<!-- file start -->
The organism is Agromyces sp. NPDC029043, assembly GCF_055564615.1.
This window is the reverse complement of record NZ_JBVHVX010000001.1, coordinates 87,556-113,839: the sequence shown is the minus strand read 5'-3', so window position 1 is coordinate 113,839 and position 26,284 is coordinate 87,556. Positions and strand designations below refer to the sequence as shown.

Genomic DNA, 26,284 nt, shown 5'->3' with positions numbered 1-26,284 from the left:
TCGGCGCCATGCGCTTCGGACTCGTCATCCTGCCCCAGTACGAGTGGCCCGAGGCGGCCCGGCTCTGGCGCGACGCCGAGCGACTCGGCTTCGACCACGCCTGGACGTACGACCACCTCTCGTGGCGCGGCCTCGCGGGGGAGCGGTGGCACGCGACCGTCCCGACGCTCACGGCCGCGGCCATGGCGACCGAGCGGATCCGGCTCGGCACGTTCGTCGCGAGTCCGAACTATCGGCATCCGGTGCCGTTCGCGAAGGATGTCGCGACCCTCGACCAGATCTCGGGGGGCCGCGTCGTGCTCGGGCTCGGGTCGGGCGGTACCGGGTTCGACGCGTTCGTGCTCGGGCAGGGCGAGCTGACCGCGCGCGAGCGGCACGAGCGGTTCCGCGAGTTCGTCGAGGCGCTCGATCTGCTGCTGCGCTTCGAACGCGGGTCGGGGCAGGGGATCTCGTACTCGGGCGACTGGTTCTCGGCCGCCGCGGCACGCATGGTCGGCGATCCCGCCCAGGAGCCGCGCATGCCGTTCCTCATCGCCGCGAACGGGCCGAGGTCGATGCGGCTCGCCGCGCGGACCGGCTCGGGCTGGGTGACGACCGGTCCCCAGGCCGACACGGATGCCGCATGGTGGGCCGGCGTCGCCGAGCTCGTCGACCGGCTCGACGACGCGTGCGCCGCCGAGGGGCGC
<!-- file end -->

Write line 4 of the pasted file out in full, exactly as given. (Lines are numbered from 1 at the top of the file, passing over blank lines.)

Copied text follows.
TCGGCGCCATGCGCTTCGGACTCGTCATCCTGCCCCAGTACGAGTGGCCCGAGGCGGCCCGGCTCTGGCGCGACGCCGAGCGACTCGGCTTCGACCACGCCTGGACGTACGACCACCTCTCGTGGCGCGGCCTCGCGGGGGAGCGGTGGCACGCGACCGTCCCGACGCTCACGGCCGCGGCCATGGCGACCGAGCGGATCCGGCTCGGCACGTTCGTCGCGAGTCCGAACTATCGGCATCCGGTGCCGTTCGCGAAGGATGTCGCGACCCTCGACCAGATCTCGGGGGGCCGCGTCGTGCTCGGGCTCGGGTCGGGCGGTACCGGGTTCGACGCGTTCGTGCTCGGGCAGGGCGAGCTGACCGCGCGCGAGCGGCACGAGCGGTTCCGCGAGTTCGTCGAGGCGCTCGATCTGCTGCTGCGCTTCGAACGCGGGTCGGGGCAGGGGATCTCGTACTCGGGCGACTGGTTCTCGGCCGCCGCGGCACGCATGGTCGGCGATCCCGCCCAGGAGCCGCGCATGCCGTTCCTCATCGCCGCGAACGGGCCGAGGTCGATGCGGCTCGCCGCGCGGACCGGCTCGGGCTGGGTGACGACCGGTCCCCAGGCCGACACGGATGCCGCATGGTGGGCCGGCGTCGCCGAGCTCGTCGACCGGCTCGACGACGCGTGCGCCGCCGAGGGGCGC